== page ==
Material Science Mission Statement
Extend the knowledge base of the interaction properties and processes of materials with energetic photons (near DC through the low energy x-ray spectrum), electrons, and ions. Mechanistic studies with applications in industry and government motivate research efforts.
Objectives and Applications
The knowledge and use of materials captivate the essence of one’s ability to harness one’s future. Animate and inanimate materials excited with various forms of energy exhibit qualities that may enhance or inhibit one’s mission. Objectives lead to investigating and cultivating these qualities with the goals of developing models to predict the response of the material.
As of August 2004, the laboratory investigated a handful of “material” studies. Of the three studies presented here, two studies are ongoing.
One reported study showed that tadpoles detect 60 Hz magnetic fields with amplitudes as low as one tenth of the earth’s magnetic field. A laboratory designed, built, and calibrated Helmholtz coil generated the magnetic field. Figure 1 illustrates the coil with experiment. Click here to view a movie illustrating a typical experimental result.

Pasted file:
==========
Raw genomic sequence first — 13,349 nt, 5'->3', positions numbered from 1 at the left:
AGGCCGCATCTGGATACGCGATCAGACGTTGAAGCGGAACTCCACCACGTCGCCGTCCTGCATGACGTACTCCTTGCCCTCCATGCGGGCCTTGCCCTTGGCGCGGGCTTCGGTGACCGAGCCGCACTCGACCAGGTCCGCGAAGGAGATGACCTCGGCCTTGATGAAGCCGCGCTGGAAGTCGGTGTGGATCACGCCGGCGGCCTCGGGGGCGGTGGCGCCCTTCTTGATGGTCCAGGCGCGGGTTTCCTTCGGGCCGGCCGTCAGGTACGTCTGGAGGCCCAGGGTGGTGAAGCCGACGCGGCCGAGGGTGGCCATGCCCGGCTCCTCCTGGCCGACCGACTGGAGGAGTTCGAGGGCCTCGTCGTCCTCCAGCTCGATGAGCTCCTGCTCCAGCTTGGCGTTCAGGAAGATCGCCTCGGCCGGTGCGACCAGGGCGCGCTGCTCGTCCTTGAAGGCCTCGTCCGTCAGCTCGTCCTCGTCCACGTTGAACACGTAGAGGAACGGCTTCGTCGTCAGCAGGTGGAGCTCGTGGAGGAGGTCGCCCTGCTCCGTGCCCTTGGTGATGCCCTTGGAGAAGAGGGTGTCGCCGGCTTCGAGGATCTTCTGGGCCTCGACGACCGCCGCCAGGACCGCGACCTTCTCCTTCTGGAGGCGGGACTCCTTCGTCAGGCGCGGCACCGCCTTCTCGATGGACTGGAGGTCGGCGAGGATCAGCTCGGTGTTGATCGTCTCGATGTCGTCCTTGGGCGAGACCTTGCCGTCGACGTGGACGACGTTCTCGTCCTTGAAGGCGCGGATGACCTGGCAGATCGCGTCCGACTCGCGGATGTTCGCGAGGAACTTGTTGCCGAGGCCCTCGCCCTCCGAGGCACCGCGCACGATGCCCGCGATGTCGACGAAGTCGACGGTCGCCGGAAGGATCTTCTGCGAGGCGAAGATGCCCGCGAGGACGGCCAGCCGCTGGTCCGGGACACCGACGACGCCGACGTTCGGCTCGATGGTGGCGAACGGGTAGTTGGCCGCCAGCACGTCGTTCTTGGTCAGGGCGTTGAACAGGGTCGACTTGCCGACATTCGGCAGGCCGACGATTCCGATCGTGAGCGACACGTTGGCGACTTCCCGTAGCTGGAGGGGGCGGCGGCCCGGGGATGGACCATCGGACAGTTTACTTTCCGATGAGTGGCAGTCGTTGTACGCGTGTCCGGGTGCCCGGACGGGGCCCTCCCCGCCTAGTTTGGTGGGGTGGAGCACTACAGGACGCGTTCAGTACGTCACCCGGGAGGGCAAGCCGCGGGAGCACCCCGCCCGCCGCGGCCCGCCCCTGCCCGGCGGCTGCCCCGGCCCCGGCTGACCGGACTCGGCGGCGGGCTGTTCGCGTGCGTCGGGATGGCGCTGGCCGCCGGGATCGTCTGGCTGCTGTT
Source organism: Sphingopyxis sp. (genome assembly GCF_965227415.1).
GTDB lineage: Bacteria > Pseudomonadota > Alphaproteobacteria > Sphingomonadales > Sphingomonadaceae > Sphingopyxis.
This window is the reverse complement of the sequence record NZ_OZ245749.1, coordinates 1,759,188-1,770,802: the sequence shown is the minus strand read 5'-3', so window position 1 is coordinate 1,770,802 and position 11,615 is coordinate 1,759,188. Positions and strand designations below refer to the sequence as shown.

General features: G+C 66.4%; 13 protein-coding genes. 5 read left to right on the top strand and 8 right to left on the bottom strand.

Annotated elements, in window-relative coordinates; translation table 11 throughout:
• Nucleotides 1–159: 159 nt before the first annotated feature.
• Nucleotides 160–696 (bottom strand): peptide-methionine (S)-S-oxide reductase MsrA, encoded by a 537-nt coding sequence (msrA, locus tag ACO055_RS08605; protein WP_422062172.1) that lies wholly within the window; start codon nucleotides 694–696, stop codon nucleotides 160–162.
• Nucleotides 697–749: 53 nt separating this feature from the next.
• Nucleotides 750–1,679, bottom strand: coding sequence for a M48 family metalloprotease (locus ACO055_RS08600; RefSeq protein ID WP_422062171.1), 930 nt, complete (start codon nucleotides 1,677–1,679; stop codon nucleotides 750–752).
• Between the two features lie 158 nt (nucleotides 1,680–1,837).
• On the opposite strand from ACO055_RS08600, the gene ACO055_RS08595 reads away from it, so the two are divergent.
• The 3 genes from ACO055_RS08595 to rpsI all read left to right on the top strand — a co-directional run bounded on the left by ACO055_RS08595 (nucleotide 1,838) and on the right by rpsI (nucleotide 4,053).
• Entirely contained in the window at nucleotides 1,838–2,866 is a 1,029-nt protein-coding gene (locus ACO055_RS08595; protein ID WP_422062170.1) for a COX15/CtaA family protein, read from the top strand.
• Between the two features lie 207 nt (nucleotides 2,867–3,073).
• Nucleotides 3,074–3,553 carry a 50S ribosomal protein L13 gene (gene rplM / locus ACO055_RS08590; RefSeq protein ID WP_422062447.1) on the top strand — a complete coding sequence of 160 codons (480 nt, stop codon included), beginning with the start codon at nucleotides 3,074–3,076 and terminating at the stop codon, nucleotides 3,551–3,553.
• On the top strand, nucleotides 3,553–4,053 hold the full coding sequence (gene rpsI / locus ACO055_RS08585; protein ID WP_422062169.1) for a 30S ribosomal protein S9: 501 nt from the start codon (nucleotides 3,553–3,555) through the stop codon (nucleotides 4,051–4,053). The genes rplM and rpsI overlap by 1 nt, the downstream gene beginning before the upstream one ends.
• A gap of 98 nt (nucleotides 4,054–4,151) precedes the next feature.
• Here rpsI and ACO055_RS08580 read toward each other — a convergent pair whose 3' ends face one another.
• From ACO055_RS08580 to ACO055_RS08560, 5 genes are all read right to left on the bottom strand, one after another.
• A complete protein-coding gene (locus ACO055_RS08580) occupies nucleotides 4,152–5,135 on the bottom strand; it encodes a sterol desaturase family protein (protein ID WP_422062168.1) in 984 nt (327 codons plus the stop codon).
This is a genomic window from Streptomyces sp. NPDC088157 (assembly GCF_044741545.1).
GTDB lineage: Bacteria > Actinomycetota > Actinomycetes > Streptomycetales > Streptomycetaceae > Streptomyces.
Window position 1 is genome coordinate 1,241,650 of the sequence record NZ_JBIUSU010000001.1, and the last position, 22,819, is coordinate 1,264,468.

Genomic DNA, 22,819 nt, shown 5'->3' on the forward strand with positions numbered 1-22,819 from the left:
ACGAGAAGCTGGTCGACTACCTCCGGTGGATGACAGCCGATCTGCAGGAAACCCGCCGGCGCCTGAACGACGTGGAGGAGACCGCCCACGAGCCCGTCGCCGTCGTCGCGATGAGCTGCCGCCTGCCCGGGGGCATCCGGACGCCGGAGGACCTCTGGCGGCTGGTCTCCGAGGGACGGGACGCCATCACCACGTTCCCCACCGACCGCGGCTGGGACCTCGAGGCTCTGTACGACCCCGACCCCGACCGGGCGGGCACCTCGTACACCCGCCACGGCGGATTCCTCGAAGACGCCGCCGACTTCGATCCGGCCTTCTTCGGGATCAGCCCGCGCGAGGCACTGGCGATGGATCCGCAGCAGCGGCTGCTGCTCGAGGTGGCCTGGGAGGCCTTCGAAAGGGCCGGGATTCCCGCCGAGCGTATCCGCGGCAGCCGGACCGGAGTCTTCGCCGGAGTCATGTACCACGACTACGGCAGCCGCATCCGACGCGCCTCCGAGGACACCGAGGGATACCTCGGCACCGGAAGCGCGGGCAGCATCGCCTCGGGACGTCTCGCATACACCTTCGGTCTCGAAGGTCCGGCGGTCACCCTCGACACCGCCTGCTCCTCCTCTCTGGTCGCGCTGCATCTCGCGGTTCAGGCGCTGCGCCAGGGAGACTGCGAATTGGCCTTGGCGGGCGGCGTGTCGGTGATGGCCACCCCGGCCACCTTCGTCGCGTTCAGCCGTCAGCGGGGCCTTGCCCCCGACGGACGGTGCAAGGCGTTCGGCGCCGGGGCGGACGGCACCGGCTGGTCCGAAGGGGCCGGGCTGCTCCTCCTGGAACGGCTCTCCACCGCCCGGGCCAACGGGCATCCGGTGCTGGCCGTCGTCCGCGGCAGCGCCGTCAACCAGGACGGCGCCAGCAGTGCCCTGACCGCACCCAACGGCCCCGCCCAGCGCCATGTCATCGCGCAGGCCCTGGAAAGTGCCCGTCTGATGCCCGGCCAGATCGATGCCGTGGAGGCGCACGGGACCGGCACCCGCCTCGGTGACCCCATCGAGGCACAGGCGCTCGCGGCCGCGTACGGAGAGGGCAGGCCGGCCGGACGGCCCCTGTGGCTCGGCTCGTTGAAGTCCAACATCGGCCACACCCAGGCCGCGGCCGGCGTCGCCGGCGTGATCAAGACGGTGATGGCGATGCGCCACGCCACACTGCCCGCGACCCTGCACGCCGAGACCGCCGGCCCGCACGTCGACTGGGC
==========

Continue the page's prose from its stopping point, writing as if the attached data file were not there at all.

Figures 2a and 2b display an ultra high vacuum chamber supporting a number of probes and diagnostics to examine secondary electron emission from niobium under cryogenic temperatures. A primary electron with just the right energy incident on a niobium surface has the potential through scattering and collision processes to emit one or more low energy electrons commonly known as secondary electrons. Work continues to investigate experimentally and computationally secondary electron emission. This effort supports material studies in accelerators.
Pulsed power tools the investigation of surface breakdown on plastics. This ongoing study examines mechanisms that lead to breakdown. The Nevada Shocker (Figure 3) generates the electromagnetic energy responsible for the arcing of electricity across the insulator. Sensors including a specially designed, patent pending probe interrogates the discharge. Figure 4 displays the light generated from the discharge taken with an open shutter camera.